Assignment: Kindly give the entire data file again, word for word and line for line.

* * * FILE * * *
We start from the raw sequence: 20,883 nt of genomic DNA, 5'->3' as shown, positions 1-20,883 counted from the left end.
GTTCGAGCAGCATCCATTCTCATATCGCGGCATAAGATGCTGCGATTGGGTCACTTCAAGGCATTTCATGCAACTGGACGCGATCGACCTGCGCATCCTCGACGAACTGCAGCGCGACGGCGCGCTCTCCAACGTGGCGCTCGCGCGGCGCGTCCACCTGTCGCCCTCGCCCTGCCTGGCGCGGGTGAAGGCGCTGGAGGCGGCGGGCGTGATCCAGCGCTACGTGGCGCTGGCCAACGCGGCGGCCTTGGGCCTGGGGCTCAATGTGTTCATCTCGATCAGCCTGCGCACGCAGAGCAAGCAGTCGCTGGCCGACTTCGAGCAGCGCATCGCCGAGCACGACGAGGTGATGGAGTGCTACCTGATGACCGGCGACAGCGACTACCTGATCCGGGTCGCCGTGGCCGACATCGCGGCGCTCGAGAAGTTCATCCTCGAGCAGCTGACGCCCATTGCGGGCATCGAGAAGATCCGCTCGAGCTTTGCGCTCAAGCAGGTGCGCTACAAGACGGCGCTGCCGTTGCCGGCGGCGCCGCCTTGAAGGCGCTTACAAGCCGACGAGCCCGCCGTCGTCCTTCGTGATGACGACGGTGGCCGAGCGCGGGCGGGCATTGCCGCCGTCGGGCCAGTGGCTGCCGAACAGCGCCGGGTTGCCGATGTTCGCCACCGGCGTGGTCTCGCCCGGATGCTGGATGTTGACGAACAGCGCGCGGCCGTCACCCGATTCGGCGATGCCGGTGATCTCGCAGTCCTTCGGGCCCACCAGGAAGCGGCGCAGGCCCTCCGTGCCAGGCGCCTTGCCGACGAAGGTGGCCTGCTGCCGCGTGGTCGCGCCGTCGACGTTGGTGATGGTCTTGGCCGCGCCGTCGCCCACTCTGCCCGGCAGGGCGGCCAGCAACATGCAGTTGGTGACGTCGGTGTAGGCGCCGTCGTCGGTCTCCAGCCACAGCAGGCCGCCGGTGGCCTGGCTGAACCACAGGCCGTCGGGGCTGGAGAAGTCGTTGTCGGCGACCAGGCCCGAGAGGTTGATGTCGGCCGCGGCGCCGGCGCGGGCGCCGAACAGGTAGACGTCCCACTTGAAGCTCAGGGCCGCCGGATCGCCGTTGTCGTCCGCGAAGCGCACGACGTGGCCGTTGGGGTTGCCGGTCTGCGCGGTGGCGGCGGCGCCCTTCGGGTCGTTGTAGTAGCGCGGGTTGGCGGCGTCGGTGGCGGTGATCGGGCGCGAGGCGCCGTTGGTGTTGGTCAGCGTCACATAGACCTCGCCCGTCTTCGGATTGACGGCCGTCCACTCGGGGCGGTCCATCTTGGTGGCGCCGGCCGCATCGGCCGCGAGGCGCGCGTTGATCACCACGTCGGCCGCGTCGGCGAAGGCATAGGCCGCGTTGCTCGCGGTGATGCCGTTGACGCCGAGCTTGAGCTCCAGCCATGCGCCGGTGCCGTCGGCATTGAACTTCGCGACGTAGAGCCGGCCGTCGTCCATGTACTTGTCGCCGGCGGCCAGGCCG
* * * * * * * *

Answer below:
We start from the raw sequence: 20,883 nt of genomic DNA, 5'->3' as shown, positions 1-20,883 counted from the left end.
GTTCGAGCAGCATCCATTCTCATATCGCGGCATAAGATGCTGCGATTGGGTCACTTCAAGGCATTTCATGCAACTGGACGCGATCGACCTGCGCATCCTCGACGAACTGCAGCGCGACGGCGCGCTCTCCAACGTGGCGCTCGCGCGGCGCGTCCACCTGTCGCCCTCGCCCTGCCTGGCGCGGGTGAAGGCGCTGGAGGCGGCGGGCGTGATCCAGCGCTACGTGGCGCTGGCCAACGCGGCGGCCTTGGGCCTGGGGCTCAATGTGTTCATCTCGATCAGCCTGCGCACGCAGAGCAAGCAGTCGCTGGCCGACTTCGAGCAGCGCATCGCCGAGCACGACGAGGTGATGGAGTGCTACCTGATGACCGGCGACAGCGACTACCTGATCCGGGTCGCCGTGGCCGACATCGCGGCGCTCGAGAAGTTCATCCTCGAGCAGCTGACGCCCATTGCGGGCATCGAGAAGATCCGCTCGAGCTTTGCGCTCAAGCAGGTGCGCTACAAGACGGCGCTGCCGTTGCCGGCGGCGCCGCCTTGAAGGCGCTTACAAGCCGACGAGCCCGCCGTCGTCCTTCGTGATGACGACGGTGGCCGAGCGCGGGCGGGCATTGCCGCCGTCGGGCCAGTGGCTGCCGAACAGCGCCGGGTTGCCGATGTTCGCCACCGGCGTGGTCTCGCCCGGATGCTGGATGTTGACGAACAGCGCGCGGCCGTCACCCGATTCGGCGATGCCGGTGATCTCGCAGTCCTTCGGGCCCACCAGGAAGCGGCGCAGGCCCTCCGTGCCAGGCGCCTTGCCGACGAAGGTGGCCTGCTGCCGCGTGGTCGCGCCGTCGACGTTGGTGATGGTCTTGGCCGCGCCGTCGCCCACTCTGCCCGGCAGGGCGGCCAGCAACATGCAGTTGGTGACGTCGGTGTAGGCGCCGTCGTCGGTCTCCAGCCACAGCAGGCCGCCGGTGGCCTGGCTGAACCACAGGCCGTCGGGGCTGGAGAAGTCGTTGTCGGCGACCAGGCCCGAGAGGTTGATGTCGGCCGCGGCGCCGGCGCGGGCGCCGAACAGGTAGACGTCCCACTTGAAGCTCAGGGCCGCCGGATCGCCGTTGTCGTCCGCGAAGCGCACGACGTGGCCGTTGGGGTTGCCGGTCTGCGCGGTGGCGGCGGCGCCCTTCGGGTCGTTGTAGTAGCGCGGGTTGGCGGCGTCGGTGGCGGTGATCGGGCGCGAGGCGCCGTTGGTGTTGGTCAGCGTCACATAGACCTCGCCCGTCTTCGGATTGACGGCCGTCCACTCGGGGCGGTCCATCTTGGTGGCGCCGGCCGCATCGGCCGCGAGGCGCGCGTTGATCACCACGTCGGCCGCGTCGGCGAAGGCATAGGCCGCGTTGCTCGCGGTGATGCCGTTGACGCCGAGCTTGAGCTCCAGCCATGCGCCGGTGCCGTCGGCATTGAACTTCGCGACGTAGAGCCGGCCGTCGTCCATGTACTTGTCGCCGGCGGCCAGGCCG